Subject: Re: anti/Law (an attempted explaination)...
From: "Stephen J. Turnbull" <>
Date: Mon, 12 Apr 1999 14:05:31 +0900 (JST)

>>>>> "kms" == Karsten M Self <> writes:

    kms> Discussion redirected to egrok and


    kms> "Stephen J. Turnbull" wrote:

[to someone != kms]

    >> You're missing my point.

And some details of the point.  But Karsten responds:
    kms> Words of a man woefully unaquainted with the SAS Institute's
    kms> licensing policies, which might be summed up as "more blood,
    kms> less turnip".

    kms> Having read through the rest of your post, I find full
    kms> mention of price discrimination.  C.f. branding, generic
    kms> goods, 'store brand' products, Lexus v. Toyota, etc., etc.,
    kms> etc.

I have no idea what your point is.  Of course I mention price
discrimination.  And my example was just that, an example to show
possibility.  The fact that SAS manages finer price discrimination
than in my example doesn't prove that it manages to extract full
perceived value from _any_ of its customers, as my supplier did; far
from it.  For example, I paid $2500 for a simulation and optimization
application called GAMS.  Nothing else would do for my purpose.  I
don't know how much more I would have paid for it, but at least
another $1000 more.  GAMS, Inc. extracted a lot of my gains from the
trade, but nowhere near all.  You need to show that SAS Institute does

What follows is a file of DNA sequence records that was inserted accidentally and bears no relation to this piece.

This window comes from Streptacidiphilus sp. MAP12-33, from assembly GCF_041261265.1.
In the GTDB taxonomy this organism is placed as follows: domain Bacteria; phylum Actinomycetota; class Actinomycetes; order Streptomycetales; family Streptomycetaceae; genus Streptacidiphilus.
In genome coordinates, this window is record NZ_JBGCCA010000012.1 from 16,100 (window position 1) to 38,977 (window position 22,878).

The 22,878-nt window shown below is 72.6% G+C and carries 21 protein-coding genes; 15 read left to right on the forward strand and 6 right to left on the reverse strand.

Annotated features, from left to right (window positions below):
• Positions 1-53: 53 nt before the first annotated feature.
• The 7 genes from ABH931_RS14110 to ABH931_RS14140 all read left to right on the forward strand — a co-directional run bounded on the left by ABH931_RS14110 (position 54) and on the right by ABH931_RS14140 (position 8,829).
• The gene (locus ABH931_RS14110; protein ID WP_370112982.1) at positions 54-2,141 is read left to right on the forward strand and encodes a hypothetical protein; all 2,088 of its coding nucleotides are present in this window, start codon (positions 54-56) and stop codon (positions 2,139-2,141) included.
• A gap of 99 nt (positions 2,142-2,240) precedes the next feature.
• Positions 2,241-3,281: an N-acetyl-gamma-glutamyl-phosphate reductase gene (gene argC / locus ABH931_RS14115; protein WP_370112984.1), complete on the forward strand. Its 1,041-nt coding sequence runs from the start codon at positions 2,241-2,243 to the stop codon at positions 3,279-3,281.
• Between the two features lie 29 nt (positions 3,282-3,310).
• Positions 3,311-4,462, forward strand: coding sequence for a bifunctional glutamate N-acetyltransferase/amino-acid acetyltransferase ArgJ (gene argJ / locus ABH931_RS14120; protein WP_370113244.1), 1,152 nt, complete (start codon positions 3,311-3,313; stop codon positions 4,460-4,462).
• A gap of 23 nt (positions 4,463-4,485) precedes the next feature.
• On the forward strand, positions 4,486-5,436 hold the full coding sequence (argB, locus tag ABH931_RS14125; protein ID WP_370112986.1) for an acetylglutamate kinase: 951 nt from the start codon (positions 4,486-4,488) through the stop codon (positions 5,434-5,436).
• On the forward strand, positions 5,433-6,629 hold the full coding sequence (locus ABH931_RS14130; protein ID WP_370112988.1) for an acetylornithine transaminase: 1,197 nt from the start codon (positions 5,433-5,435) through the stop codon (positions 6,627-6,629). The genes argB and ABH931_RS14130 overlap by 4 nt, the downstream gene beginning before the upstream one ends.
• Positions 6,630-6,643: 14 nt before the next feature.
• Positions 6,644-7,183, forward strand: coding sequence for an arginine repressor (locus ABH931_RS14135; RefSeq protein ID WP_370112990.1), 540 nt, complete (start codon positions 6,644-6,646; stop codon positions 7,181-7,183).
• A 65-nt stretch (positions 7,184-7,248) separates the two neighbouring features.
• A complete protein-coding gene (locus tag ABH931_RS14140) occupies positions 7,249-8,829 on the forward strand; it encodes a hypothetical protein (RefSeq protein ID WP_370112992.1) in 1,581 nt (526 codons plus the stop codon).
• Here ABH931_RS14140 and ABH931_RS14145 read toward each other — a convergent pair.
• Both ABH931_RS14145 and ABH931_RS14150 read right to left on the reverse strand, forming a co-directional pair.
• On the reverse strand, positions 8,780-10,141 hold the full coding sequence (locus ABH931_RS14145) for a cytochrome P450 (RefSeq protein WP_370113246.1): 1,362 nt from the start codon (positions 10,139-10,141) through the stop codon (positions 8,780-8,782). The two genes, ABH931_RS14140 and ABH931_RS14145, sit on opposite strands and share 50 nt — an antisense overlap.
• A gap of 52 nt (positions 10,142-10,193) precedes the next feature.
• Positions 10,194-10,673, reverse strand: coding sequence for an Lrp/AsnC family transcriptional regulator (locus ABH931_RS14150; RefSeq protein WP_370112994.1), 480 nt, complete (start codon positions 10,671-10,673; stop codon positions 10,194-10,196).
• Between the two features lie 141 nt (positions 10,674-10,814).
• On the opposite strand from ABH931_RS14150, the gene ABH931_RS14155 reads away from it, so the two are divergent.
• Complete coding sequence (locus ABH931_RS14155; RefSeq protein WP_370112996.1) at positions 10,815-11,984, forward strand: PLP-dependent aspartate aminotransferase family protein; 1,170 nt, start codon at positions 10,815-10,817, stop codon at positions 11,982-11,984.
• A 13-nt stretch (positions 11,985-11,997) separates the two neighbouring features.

Branding (or "versioning" as Shapiro and Varian would have it) is not
necessarily an example of price discrimination.  In fact, one can
argue that it is not, by definition, since anything the consumer
identifies as differing are in fact different goods and therefore in
principle will be priced differently.

This is not a useful definition, of course.  But if you want to argue
that, it is incumbent on you to propose one.

    rn> For that matter, why buy a hardcover when a paperback has the
    rn> same words?  Value perceived.

    >> Well, yes.  In fact, some of my colleagues go to the trouble of
    >> having paperbacks rebound in hard covers (professional
    >> journals, of course).  Measure that value?  Hmmm....

    kms> Depends.  Publishing houses impart a time-value on works by
    kms> not releasing paperback editions until some time after the
    kms> hardcover version.  Factor in other (in)tangibles such as the

_Intangibles_ are by definition hard to measure by mechanical
processes.  That's exactly my point.  Value is perceived, not

Of course you can say the price system "measures" that value.  And
that's exactly what I did (in a different post, I guess) but I called
it "sufficient statistic."  However, the quotation marks are deserved; 
what price measures is the valuation on the marginal[1] unit bought at
that price, and then again only under circumstances with sufficient
continuity.  Inframarginal purchases will necessarily have different

    kms> Arguing that a product has a minimum market price (below
    kms> which it will not be produced), set by its production
    kms> function, is clearly valid.  I suspect this had something to
    kms> do with the 'cost plus' thread on the mailing list previously

Your conjecture is wrong.  That thread was purely and simply about
"just pricing" under conditions of uncertainty about return, despite
the tag attached to it.  Cf. Thomas Aquinas, et al.  Cost-plus was
simply the most familiar of the mechanisms that would more or less
achieve Brian's goals.

And don't bother [re]reading that thread.  It's not worth your time.
I wrote most of it; I should know.  :-)